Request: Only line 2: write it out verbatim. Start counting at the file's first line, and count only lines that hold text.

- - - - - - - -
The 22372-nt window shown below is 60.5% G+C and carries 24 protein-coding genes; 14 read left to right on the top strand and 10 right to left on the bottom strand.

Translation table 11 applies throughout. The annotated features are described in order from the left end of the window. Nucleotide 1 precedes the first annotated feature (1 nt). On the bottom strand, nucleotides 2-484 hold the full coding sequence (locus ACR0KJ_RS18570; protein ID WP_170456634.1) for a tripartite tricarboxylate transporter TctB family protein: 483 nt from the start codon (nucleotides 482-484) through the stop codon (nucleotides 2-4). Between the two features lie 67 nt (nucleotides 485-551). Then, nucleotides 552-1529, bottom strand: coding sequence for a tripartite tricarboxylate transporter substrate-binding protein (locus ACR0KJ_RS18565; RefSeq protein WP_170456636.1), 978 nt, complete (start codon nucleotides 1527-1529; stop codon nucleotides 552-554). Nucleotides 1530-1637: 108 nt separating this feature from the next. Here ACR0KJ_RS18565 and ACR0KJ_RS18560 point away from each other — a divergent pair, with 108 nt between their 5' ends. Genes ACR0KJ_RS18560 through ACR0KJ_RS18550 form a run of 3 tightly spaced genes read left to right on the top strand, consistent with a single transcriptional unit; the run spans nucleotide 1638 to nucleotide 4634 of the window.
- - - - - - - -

Translation table 11 applies throughout. The annotated features are described in order from the left end of the window. Nucleotide 1 precedes the first annotated feature (1 nt). On the bottom strand, nucleotides 2-484 hold the full coding sequence (locus ACR0KJ_RS18570; protein ID WP_170456634.1) for a tripartite tricarboxylate transporter TctB family protein: 483 nt from the start codon (nucleotides 482-484) through the stop codon (nucleotides 2-4). Between the two features lie 67 nt (nucleotides 485-551). Then, nucleotides 552-1529, bottom strand: coding sequence for a tripartite tricarboxylate transporter substrate-binding protein (locus ACR0KJ_RS18565; RefSeq protein WP_170456636.1), 978 nt, complete (start codon nucleotides 1527-1529; stop codon nucleotides 552-554). Nucleotides 1530-1637: 108 nt separating this feature from the next. Here ACR0KJ_RS18565 and ACR0KJ_RS18560 point away from each other — a divergent pair, with 108 nt between their 5' ends. Genes ACR0KJ_RS18560 through ACR0KJ_RS18550 form a run of 3 tightly spaced genes read left to right on the top strand, consistent with a single transcriptional unit; the run spans nucleotide 1638 to nucleotide 4634 of the window.